1980 Irpinia earthquake

Coordinates: 40°50′N 15°17′E / 40.84°N 15.28°E / 40.84; 15.28
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1980 Irpinia earthquake
1980 Irpinia earthquake is located in Italy
1980 Irpinia earthquake
UTC time1980-11-23 18:34:52
ISC event635924
Local date23 November 1980 (1980-11-23)
Local time19:34:52 CET[1]
Magnitude6.9 Mw[1]
Epicenter40°50′N 15°17′E / 40.84°N 15.28°E / 40.84; 15.28[1]
Areas affectedItaly
Total damageUS$20 billion ($73.9 billion in 2024, adjusted for inflation)[3]
Max. intensityMMI X (Extreme)[1]
Casualties2,483–4,900 dead[2]
7,700–8,934 injured[2]
250,000 displaced[2]

The 1980 Irpinia earthquake (Italian: Terremoto dell'Irpinia) took place in Italy on 23 November 1980, with a moment magnitude of 6.9 and a maximum Mercalli intensity of X (Extreme). It left at least 2,483 people dead, at least 7,700 injured, and 250,000 homeless.


Map of earthquake intensity

The earthquake struck at 18:34 UTC (19:34 local), centered on the village of Castelnuovo di Conza, Campania, Southern Italy.[4] The first jolt was followed by 90 aftershocks. There were three main shocks, each with epicenters in a different place, within 80 seconds. The largest shock registered a peak acceleration of 0.38 g, with 10 seconds of motion greater than 0.1 g. The three main shocks combined produced 70 seconds of shaking greater than 0.01 g. Thus the shaking was severe and lasted a long time.[5]

The focal mechanism corresponded to normal and significant left-lateral strike-slip movement. The rupture dimensions was estimated to be 14 km × 40 km (8.7 mi × 24.9 mi) based on the aftershock distribution.[6] The study of near-field strong motion and leveling records revealed a complex rupture process comprising three subevents. Overall, the rupture on complex fault systems propagated bilaterally along a mostly northwest–southeast trend.[7]


Towns in the province of Avellino were hit the hardest. In Sant'Angelo dei Lombardi, 300 were killed, including 27 children in an orphanage, and 80 percent of the town was destroyed and many historical buildings were left in ruins as the town never fully recovered as of 2021. One hundred were killed in Balvano when a medieval church collapsed during Sunday services. The towns of Lioni, Conza della Campania (near the epicenter), and Teora were destroyed, and dozens of structures in Naples were levelled, including a 10-story apartment building. Damage was spread over more than 26,000 km2 (10,000 sq mi), including Naples and Salerno.[5]


The Italian government spent 59 trillion lire on reconstruction, while other nations sent contributions. West Germany contributed 32 million United States dollars (USD) and the United States US$70 million.[8]

However, in the early 1990s a major corruption scandal emerged. Of the billions of lire that were earmarked for aid to the victims and rebuilding, the largest part disappeared from the earthquake reconstruction funds in the 1980s. Of the $40 billion spent on earthquake reconstruction, an estimated $20 billion went to create an entirely new social class of millionaires in the region, $6.4 billion went to the criminal Camorra, whereas another $4 billion went to politicians in bribes. Only the remaining $9.6 billion, a quarter of the total amount, was actually spent on people's needs.[9]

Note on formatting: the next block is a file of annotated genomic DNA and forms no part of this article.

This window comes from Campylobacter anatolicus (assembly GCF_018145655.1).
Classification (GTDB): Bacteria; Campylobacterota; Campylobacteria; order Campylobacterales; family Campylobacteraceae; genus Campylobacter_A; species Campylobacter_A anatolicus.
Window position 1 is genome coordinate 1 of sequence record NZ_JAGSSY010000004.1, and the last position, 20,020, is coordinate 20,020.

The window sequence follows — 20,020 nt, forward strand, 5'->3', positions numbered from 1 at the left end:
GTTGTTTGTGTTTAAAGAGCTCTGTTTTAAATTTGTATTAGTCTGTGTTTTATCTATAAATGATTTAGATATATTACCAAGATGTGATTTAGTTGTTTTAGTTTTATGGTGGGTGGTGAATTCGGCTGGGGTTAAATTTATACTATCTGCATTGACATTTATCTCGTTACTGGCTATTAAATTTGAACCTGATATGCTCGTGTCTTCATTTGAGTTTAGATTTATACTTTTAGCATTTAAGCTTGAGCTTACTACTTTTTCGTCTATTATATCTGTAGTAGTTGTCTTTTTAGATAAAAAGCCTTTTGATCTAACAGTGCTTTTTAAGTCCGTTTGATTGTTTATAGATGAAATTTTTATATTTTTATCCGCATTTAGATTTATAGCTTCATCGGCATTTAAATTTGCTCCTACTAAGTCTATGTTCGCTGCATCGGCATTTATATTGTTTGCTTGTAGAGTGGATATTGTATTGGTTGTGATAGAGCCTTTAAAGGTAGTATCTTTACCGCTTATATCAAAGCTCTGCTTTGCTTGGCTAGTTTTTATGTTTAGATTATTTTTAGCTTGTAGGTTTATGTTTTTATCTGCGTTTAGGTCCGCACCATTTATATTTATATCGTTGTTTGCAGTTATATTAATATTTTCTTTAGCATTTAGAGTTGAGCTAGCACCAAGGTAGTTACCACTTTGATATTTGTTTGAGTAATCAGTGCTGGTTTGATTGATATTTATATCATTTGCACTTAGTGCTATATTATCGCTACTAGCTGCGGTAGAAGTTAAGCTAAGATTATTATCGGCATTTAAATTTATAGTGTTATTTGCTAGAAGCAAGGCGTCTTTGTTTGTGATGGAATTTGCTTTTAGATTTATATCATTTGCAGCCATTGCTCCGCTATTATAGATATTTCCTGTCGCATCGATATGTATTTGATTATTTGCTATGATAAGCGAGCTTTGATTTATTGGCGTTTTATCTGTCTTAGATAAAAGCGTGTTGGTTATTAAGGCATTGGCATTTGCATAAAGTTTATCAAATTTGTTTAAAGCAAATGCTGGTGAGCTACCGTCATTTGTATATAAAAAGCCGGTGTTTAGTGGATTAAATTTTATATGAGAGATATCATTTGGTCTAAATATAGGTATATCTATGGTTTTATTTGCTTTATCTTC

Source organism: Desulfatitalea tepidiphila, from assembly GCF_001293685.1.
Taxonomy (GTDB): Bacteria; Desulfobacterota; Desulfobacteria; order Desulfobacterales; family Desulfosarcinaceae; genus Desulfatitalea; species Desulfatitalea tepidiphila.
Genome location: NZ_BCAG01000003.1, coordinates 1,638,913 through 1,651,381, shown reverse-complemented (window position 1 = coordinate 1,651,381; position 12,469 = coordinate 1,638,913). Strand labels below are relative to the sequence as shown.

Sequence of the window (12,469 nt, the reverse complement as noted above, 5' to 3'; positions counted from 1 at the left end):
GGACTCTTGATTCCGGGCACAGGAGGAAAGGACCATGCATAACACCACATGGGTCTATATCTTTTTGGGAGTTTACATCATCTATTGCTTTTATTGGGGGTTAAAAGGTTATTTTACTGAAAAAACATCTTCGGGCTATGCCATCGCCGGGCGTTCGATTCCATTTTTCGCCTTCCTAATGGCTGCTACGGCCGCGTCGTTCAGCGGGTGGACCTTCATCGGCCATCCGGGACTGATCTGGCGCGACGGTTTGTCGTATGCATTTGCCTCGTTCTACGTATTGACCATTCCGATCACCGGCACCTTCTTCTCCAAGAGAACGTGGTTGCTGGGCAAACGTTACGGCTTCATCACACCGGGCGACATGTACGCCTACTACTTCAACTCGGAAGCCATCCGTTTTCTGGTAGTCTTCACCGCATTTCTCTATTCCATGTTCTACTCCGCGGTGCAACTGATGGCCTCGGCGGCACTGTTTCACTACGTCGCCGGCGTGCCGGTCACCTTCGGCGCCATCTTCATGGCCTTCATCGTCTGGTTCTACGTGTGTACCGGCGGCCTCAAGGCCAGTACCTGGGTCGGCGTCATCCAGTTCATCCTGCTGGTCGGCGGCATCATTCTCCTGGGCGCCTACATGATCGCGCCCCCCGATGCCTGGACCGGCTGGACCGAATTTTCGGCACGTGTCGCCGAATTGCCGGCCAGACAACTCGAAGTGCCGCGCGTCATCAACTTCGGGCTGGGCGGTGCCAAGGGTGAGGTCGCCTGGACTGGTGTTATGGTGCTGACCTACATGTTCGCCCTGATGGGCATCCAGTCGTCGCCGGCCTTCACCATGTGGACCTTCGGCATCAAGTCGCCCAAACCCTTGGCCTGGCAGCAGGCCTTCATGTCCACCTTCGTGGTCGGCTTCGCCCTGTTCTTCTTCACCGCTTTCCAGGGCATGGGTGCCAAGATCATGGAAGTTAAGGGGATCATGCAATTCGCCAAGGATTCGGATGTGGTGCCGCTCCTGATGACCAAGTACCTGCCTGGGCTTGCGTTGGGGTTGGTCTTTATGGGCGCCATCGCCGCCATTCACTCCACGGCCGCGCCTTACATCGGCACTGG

The Camorra entered the construction industry after the quake.[10]

See also[edit]


  1. ^ a b c d Rovida, Andrea; Camassi, Romano; Gasperini, Paolo; Stucchi, Massimiliano (2011), "Earthquake catalog", in Rovida, A.; Camassi, R.; Gasperini, P.; Stucchi, M. (eds.), CPTI11, the 2011 version of the Parametric Catalogue of Italian Earthquakes (Data Set), Milano, Bologna: Istituto Nazionale di Geofisica e Vulcanologia, doi:10.6092/INGV.IT-CPTI11
  2. ^ a b c d USGS (September 4, 2009), PAGER-CAT Earthquake Catalog, Version 2008_06.1, United States Geological Survey
  3. ^ National Geophysical Data Center / World Data Service (NGDC/WDS) (1972). "Significant Earthquake Database" (Data Set). National Geophysical Data Center, NOAA. doi:10.7289/V5TD9V7K.
  4. ^ "1980 November 23 18:34:52.00 Irpinia-Basilicata". emidius.mi.ingv.it". 23 July 2016. doi:10.6092/INGV.IT-CPTI15.
  5. ^ a b Italy: Avellino, Potenza, Caserta, Naples. NOAA National Geophysical Data Center, Boulder (Colorado). Accessed 2009-04-07. Archived 2009-05-06.
  6. ^ Deschamps, A.; King, G.C.P. (1983). "The Campania-Lucania (southern Italy) earthquake of 23 November 1980". Earth and Planetary Science Letters. 62 (2): 296–304. doi:10.1016/0012-821X(83)90092-4.
  7. ^ Bernard, Pascal; Zollo, Aldo (1989). "The Irpinia (Italy) 1980 earthquake: Detailed analysis of a complex normal faulting". Journal of Geophysical Research: Solid Earth. 94 (B2): 1631–1647. doi:10.1029/JB094iB02p01631.
  8. ^ Antonello Caporale (2004-12-13), Irpinia, 20 anni dopo (in Italian), la Repubblica, retrieved 2009-04-07
  9. ^ Behan, Tom (1996). The Camorra. Routledge. p. 188. ISBN 978-1138006737.
  10. ^ McKenna, Josephine (28 August 2016). "Italy must block mafia from earthquake rebuild, says prosecutor". The Guardian.

Further reading[edit]

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